‘Tis the Season for Ticks

Ticks and Tick-borne Diseases in Pets

With the coming of spring and then summer, pet owners are bracing for “tick season.” This is the time of year when nasty little blood sucking ticks are out in force, and if you have ever walked your dog in the woodlands, or have an outside cat, chances are they will come back with ticks.

So, in preparation for tick season, here is the low down on one of the most unsavory pests you’ll ever come across.

What are Ticks?

A tick is a member of the arthropod family, which means they have exoskeletons and jointed legs. Although related to insects and spiders, they are neither. They belong to the family of mites, which are free living Arachnida that eat organic material.

Most mites are not parasites, but ticks certainly are. They must have a blood meal in order to reproduce, and this act of drinking blood is called engorging. As they fill up with blood, their bodies literally engorge to a size 5 or 6 times there normal size; common ticks that may be found on cats and dogs may look like a pumpkin or watermelon seed when fully engorged.

What is Their Lifecycle?

After a blood meal, an adult tick will lay eggs and die. The eggs laid are generally near where the tick has fallen off its host, and places where animals bed down or birds nests are prime egg laying areas.

When the baby ticks hatch they are called larvae, and they must have a blood meal to morph into the next stage of life called a nymph. Generally just one meal is enough, the larvae will consume this meal over the winter, and come the next spring, it will have grown into a nymph.

A nymph is a smaller version of an adult and will need another blood meal to gain adulthood. Once it becomes an adult, it will mate, produce and lay eggs, then die. From here the cycle begins again.

What Tick-borne Illnesses can they Transfer to Cats and Dogs?

Ticks are one of the greatest carriers of disease for both humans and pets, and many illnesses that affect your pet may also affect you. Here is a list of some of the most common types of tick-borne diseases to watch for and how they are treated:

  • Lyme Disease — The #1 and most notorious of the tick-borne illnesses, Lyme Disease affects dogs, cats and humans. Generally, a tick must stay attached for up to 48 hours before infection will occur, so the best protection is to check and remove ticks before they engorge. Lyme Disease is carried by “deer ticks,” a smaller tick with a black shield on its back. Symptoms include lameness, appetite suppression, and fever. Antibiotics are used to treat it, and there is a vaccination for dogs, but not for cats.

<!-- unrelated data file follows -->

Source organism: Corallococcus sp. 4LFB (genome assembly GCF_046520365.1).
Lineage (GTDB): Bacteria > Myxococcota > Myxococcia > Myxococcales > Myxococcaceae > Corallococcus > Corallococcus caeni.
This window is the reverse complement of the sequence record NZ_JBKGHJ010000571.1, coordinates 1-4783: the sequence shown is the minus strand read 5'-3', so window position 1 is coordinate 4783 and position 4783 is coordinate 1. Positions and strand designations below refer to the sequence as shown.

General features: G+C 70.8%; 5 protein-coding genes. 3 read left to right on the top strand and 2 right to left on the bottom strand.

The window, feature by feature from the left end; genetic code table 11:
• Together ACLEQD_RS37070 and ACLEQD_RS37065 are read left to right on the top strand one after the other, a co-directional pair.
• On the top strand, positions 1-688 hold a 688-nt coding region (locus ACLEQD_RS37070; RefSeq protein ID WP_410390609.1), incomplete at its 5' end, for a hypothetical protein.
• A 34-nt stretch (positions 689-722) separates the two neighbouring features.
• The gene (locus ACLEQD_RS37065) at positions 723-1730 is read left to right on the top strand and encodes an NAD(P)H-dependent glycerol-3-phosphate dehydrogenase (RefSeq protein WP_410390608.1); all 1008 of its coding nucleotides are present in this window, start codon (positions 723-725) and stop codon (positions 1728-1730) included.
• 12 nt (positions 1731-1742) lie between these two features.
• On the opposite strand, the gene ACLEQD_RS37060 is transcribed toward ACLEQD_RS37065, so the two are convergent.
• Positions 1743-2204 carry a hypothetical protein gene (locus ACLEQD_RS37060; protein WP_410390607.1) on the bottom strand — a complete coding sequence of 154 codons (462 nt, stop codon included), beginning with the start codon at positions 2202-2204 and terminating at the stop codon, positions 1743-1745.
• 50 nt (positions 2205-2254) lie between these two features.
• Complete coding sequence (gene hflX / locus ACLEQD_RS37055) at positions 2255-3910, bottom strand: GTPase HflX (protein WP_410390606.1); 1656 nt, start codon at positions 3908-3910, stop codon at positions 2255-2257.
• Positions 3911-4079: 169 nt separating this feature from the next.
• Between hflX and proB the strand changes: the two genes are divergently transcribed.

• Rocky Mountain Spotted Fever — Yes, this fairly common disease is usually found in the west and Midwest, and it takes about 5 hours of engorging to be fully transmitted. Many of the symptoms are the same as Lyme Disease, so it may be diagnosed as that. In fact, the same type of treatment, with antibiotics, will also cure Spotted Fever, but there is no vaccine.
  • Anaplasmosis — Deer ticks and western black legged ticks carry this disease, and you may not see any symptoms for over 2 weeks after being bitten. Both cats and dogs are susceptible, and you’ll notice pain in the joints, fever, vomiting, diarrhea, and possible nervous system damage. Oral antibiotics are given for up to a month, but in severe cases, antibiotics can be given intravenously.
  • Tick Paralysis — Caused by toxic tick secretions, this almost borders on an allergic reaction. The hind legs will begin to go limp, followed by the front legs, and then difficulty in breathing may occur. Generally a dog will recover on its own, but an anti-toxin can be given if the symptoms are severe. Cats don’t seem to be affected by this.
  • Tularemia, also known as Rabbit Fever — This is a bacterial infection that affects both cats and dogs; canines will have milder symptoms of reduced appetite, low fever and depression. Cats will have higher fevers, serious depression and may stop eating entirely. Antibiotics are in order and may be administered for as long as a month.